What are Recurrent Urinary Tract Infections?

A urinary tract infection, also called a UTI, cystitis, or a bladder infection, develops when bacteria are able to enter and colonize the urinary tract and, which are normally sterile. Around twenty percent of all women experience at least one such infection during their lives; however, these types of infections are significantly less common in men. In some people, an isolated infection may recur several times if treatment is not effective. These are referred to as recurrent urinary tract infections.

The infection known clinically as cystitis occurs when bacteria invade the mucosal surfaces of the urinary tract and bladder. Most often the bacteria is Escherichia coli or another enteric species. Cystitis commonly causes a feeling of bladder fullness and pain even when the bladder is empty, as well as an increased need to urinate accompanied by the inability to do so. Attempting to urinate is often painful, with an associated burning feeling when urine is passed. The infection may also cause chills and fever.

A single episode of cystitis can usually be treated effectively with a course of antibiotics. A doctor may also recommend extra fluids to prevent dehydration, as well as pain medication. In some cases, however, a single episode of cystitis may turn into recurrent urinary tract infections which do not respond to standard treatment.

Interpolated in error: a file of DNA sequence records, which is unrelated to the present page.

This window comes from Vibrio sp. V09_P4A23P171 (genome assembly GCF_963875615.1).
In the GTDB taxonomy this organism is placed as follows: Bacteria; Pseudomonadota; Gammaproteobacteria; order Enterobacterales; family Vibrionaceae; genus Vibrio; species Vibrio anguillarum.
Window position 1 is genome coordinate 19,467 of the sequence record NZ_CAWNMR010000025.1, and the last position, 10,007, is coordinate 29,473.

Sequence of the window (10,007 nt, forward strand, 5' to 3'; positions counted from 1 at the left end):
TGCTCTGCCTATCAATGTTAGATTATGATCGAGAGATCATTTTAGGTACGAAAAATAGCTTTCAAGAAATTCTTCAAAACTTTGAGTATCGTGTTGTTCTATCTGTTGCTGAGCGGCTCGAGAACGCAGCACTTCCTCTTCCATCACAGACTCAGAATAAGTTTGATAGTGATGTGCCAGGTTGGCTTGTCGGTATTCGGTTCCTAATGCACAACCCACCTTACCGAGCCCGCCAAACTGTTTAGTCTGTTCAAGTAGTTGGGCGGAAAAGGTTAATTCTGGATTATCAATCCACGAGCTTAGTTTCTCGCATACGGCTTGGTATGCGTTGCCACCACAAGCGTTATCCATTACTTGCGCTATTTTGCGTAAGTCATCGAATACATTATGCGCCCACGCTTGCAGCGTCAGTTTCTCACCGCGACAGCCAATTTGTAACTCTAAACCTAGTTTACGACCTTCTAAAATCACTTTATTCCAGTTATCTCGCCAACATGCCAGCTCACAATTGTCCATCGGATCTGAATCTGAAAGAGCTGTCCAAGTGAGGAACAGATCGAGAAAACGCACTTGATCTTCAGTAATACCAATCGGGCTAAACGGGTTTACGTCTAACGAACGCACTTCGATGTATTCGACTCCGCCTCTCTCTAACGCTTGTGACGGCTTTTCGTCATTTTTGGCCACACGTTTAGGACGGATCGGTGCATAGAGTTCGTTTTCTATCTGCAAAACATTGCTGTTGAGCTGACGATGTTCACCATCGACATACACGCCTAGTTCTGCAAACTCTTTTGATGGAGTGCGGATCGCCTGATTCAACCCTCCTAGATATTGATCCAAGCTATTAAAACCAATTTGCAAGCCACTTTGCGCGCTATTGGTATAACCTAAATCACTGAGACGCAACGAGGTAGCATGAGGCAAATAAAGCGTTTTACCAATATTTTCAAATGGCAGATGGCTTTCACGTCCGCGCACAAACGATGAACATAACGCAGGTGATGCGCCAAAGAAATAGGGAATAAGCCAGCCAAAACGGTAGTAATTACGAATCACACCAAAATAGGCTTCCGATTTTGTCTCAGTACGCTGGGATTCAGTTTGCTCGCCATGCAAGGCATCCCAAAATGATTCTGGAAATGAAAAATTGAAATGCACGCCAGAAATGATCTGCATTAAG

Recurrent urinary tract infections may occur when a patient being treated for cystitis does not finish a course of antibiotics as prescribed. This occurs because if the full course is not taken, a few bacteria may survive at the infection point and begin colonization again once the antibiotics are gone from the system. One way of preventing recurrent infections, therefore, is to ensure that the full course of antibiotics is taken as prescribed by a doctor, as well as any other treatment he or she recommends. Frequent urination, and complete urination, in which the bladder is completely voided, helps reduce the risk of cystitis and recurrent urinary tract infections.

In some cases, recurrent urinary tract infections may indicate that a more serious disease is present. When recurrent infections occur with not apparent cause, a doctor will recommend fresh urine cultures to check for the presence of bacteria, as well as several other tests. These may include x-rays, ultrasound, and CT scan of the pelvis to examine the urinary system, and a biopsy of the bladder to examine cells. Possible causes of recurrent cystitis include kidney disease, kidney stones, or structural abnormalities of the kidneys and bladder. Treating these conditions, when they are present, usually prevents recurrent episodes of bladder infection.



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